5 Nonprofit Website Missteps that Hurt Donations

5 Nonprofit Website Missteps that Hurt Donations
Written by Jessica Kane

The manner in which the website of a nonprofit organization is built and designed makes all the difference between the destination being an effective fundraising resource — or not. There are some significant website-related missteps that can hamper donations to even the most desirable nonprofit organization.

Failure to Tell a Compelling Story About Your Organization

Perhaps the most commonplace, and certainly significant, misstep made by a nonprofit at its website that hurts donations is the failure to tell a compelling story. In other words, despite placing words and images on the pages of a website, a nonprofit organization fails to convey a story that motivates a visitor to support an organization.

There are a number of fundamental tactics to employ to avoid this fatal misstep. First, you need to ensure that you select written content and images (photos and videos) for your website that appropriately coalesce around your nonprofit’s brand. Yes, brand.

As is the case with a business enterprise, a nonprofit has a brand. That brand represents the mission of the organization, enhanced via the written content and images place throughout the website.

Second, you must be thoughtful when it comes to the volume of written content and images included at a website as part of telling the story of your organization. You really must follow the Goldilocks and the three bears tale in this regard and come up with written content and images that is “just right.” You need enough information to convey the story of your organization in a comprehensible and compelling manner. However, you need to be concise, that a visitor to a site will not spend a significant amount of time stewing over the materials placed on your pages.

Lack of Prompt Visitor Follow Up Via Your Website

Another misstep at a nonprofit site that negatively impacts donations is the lack of prompt follow up to a communication from a visitor to the site. This can occur for one of two reasons. First, the website might have a systemic deficiency that causes a lag in a response to a visitor with a question about the organization. Second, the delay could also be the result of a lack of attention by a human being to a communication from a visitor. Oftentimes, both issues are at play.

The stark reality is that a visitor to your site may be geared up to support your organization financially, but has a simple question. The failure to provide a prompt communication to that individual will result in the potential donor never becoming an actual supporter.

Failure to Maintain a User-friendly Interface

One of the biggest problems any website can face is challenging navigation and a user interface that is unfriendly. If a visitor to a website is unable to effectively understand its navigation within a minute of arriving at the homepage, that individual is apt to leave the site and never come back. Of course, that means the visitor did not take the time to financially support the work of the nonprofit that maintains the website.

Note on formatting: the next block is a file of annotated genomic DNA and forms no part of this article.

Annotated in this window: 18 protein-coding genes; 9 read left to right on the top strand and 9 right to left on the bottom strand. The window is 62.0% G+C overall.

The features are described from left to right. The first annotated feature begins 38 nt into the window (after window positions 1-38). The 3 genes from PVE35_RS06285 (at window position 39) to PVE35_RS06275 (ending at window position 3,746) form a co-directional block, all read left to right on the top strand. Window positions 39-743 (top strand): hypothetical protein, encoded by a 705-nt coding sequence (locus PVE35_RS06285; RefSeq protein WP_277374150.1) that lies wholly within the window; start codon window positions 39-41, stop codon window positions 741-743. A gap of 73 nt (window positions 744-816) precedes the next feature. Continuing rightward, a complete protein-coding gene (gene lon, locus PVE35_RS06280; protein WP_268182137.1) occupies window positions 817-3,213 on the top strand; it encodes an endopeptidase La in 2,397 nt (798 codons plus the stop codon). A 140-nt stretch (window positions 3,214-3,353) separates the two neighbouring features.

In order to ensure that a website becomes and remains a relevant tool for raising money, the destination must be user friendly and easily navigable. A visitor must have a ready opportunity to learn about the organization and make a donation without wasting unnecessary time finding information and where to donate.

Low Visitor Traffic

Businesses oftentimes invest a good deal of time developing meaningful search engine optimization, or SEO, strategies to draw traffic to their websites. A fairly widespread failing of many nonprofits is the failure to develop a suitable SEO strategy to draw consistent traffic to their websites.

The net effect of a failure to embark on a suitable SEO campaign is simple. The lack of a good SEO program results in less traffic and hurts donations to the organization.

Complicated Donation Process and Portal

Another structural issue at a nonprofit website that can impair donations is a complicated donation process and associated portal. For example, a nonprofit does need to collect certain information from a donor. However, at the website donation portal, the information collected can be kept to something of a minimum. This can include the essentials: name, street address, email address, and phone number. Following the donation, an automated email can be sent to the donor to be answered at that individual’s leisure, if supplemental information is needed.

It is also highly important that a visitor to the site have absolute confidence in the security of the donation portal. One way of accomplishing this is but utilizing a payment platform that is both recognized and trusted by a good segment of the population and that processes donations to nonprofits.

Jessica Kane is a professional blogger who focuses on personal finance and other money matters. She currently writes for Checkworks.com, where you can get personal checks and business checks.

 


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